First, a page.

Witness what almost happened in Iran, and is still smoldering on the Internet, or with the 400 hundred plus tweets from Tahrir Square as the new participatory journalism, and what happened in America with the election of Barack Obama. As British novelist and technology blogger Nick Harkaway said in an online interview, “On Negotiating the Digital Age,” posted on The Browser,

If the digital age means anything at all, it means the age of participation . . . When the Internet came along . . . [w]e could now participate in that nebulous, piratic, free-speaking space that existed in no country and owed allegiance to no court and no crown. . . . Coincident with the arrival of the iPad and other touch-screen technologies where you can actually put your hand on the data, we have begun to understand that what’s on the internet is just what’s in our heads, and what we carry around with ourselves all the time.[7]

Recently I addressed a graduate class of aspiring writers and an undergraduate class seeking to learn about careers in media. I was disappointed at how few of these twenty-somethings born in the midst of the postmodern age were conversant with Mailer’s writing. Yes, they had heard of Norman’s public persona, but next to none of them had bothered to read him. Upon consideration it makes sense. The college students of today have not had the opportunity to catch up with Mailer. Curiously, as an avatar of the cyber age, Mailer was something of a cyberphobe. To the end of his writing life he composed in longhand using pencil on paper. It was as though he needed the tactile experience of composing words by hand to allow his mind to wander freely in the land of ideas. His handwriting was almost illegible, yet his ideas are as lucid as they are challenging. It is as though Mailer resisted the new technology the way an old casino poker player adept at reading the body language of the other players might avoid an online game of Texas Hold’em — unless and until he mastered the skill set needed to play a dozen different players in cyberspace and sense the strengths and weaknesses of their cards in the hesitation or alacrity of their key strokes. As the player who should be winning the game, Mailer’s cards are not on the table. He may be the last of the great paper and pen authors. His presence in cyberspace is not commensurate with his dominance of the ideas that are played out online.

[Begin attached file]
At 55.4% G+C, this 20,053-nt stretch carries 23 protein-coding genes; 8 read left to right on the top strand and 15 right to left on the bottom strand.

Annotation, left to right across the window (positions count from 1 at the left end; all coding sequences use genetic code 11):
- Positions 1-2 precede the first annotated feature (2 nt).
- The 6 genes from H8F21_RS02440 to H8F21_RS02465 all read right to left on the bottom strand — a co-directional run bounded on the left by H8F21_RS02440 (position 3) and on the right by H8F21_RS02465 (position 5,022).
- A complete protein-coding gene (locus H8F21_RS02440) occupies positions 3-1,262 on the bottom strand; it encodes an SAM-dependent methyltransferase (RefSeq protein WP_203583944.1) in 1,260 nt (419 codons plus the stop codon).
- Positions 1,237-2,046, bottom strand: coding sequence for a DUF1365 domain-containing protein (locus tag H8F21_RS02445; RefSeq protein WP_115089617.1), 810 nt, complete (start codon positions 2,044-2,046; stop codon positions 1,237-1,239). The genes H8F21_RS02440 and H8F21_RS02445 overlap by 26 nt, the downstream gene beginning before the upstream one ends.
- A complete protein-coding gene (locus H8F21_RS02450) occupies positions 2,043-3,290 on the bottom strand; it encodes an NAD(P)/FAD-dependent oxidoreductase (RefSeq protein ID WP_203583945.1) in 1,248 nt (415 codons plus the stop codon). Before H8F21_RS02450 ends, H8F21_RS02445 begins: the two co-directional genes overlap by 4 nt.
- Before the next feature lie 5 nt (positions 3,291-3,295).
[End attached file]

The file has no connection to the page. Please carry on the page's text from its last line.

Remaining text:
I would propose a remedy: the creation of a Mailer virtual afterlife. The media exists. He opined on virtually every issue hotly debated online to this day. His archives contain enough video and audio to provoke a torrential meteor shower of reaction. The body may have moved on but the ideas Mailer generated and embodied still thrive. Mailer’s work deserves to be considered and debated by a generation that came of age with the advent of the technology he eschewed, even as he preconceived how to make one’s mark in the global village.